Eighteen studies were included in the review: three RCTs, six cohort studies, one nested case-control study and eight case-control studies.
Ever use of hormone therapy (17 studies):
Ever use of hormone therapy (any type) was associated with a significant decrease in the risk of all subtypes of lung cancer (RR 0.80, 95% CI 0.72 to 0.89; eight studies). When analysis was stratified according to type of cancer there was no association between hormone therapy and adenocarcinoma (four studies), small cell carcinoma (three studies) and squamous carcinoma (two studies). There was an increased risk of non-small cell carcinoma (RR 0.71, 95% CI 0.61 to 0.82; four studies). There was no evidence of heterogeneity (I2=0%) for any of these analyses.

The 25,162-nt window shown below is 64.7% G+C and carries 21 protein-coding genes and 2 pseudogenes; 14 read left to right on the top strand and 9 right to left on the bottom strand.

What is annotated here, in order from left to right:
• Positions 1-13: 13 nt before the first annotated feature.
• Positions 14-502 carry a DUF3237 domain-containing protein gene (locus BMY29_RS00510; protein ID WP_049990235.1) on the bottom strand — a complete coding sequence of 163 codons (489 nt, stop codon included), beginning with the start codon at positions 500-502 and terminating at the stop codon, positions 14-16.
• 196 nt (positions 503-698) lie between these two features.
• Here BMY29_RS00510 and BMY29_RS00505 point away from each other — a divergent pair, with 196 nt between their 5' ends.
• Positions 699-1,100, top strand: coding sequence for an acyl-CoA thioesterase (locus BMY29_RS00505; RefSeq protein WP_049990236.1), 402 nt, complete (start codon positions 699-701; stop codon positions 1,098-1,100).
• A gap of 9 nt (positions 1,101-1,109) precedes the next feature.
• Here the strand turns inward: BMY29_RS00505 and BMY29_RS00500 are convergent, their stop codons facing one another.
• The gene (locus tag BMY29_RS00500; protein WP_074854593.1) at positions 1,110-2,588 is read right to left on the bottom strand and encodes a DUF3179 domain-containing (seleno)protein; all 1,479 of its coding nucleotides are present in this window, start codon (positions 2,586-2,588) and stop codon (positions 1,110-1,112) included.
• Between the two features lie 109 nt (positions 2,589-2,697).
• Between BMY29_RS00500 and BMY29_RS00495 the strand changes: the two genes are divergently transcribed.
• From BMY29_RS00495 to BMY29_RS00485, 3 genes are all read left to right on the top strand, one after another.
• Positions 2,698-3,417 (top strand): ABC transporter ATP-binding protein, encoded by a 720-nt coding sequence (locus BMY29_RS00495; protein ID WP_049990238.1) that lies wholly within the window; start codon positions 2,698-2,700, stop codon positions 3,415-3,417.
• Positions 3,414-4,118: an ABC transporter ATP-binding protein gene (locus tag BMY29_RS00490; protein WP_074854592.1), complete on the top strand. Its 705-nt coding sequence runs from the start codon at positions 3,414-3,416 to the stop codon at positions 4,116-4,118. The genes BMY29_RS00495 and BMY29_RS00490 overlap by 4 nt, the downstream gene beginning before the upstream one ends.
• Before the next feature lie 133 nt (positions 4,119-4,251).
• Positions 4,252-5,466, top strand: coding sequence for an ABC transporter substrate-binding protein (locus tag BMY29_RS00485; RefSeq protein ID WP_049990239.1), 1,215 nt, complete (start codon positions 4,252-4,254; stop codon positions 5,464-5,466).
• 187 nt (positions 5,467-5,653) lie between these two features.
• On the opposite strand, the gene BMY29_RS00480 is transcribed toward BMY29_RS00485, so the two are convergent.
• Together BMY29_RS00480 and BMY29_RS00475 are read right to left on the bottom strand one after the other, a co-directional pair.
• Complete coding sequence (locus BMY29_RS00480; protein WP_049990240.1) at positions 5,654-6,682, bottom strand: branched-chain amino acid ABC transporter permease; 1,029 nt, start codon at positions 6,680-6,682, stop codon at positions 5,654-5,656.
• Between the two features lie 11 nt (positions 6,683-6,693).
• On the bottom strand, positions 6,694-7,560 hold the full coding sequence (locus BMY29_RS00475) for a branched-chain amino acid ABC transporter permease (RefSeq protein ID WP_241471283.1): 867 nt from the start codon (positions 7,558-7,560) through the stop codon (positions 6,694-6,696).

When the analysis was restricted to non-smokers (seven studies) or to smokers (six studies) there was no association between hormone therapy and all subtypes of lung cancer. However, there was an increased risk of adenocarcinoma in non-smoking women (RR 1.76, 95% CI 1.07 to 2.90; two studies). Use of oestrogen therapy and all subtypes of lung cancer was associated with a decreased risk of lung cancer (RR 0.73, 95% CI 0.61 to 0.87; three studies). Use of oestrogen/progestin therapy was not associated with lung cancer risk for all studies combined (five studies), but was associated with an increased risk when the analysis was restricted to the two RCTs (RR 1.36, 95% CI 1.03 to 1.79).
Duration of use of hormone therapy (four studies):
Two studies that reported data for all subtypes of lung cancer combined reported a small but significant decrease of risk (4.7% per year of hormone therapy use). There was no significant difference in risk for three studies that assessed adenocarcinoma. Stratification based on smoking status did not provide significant findings.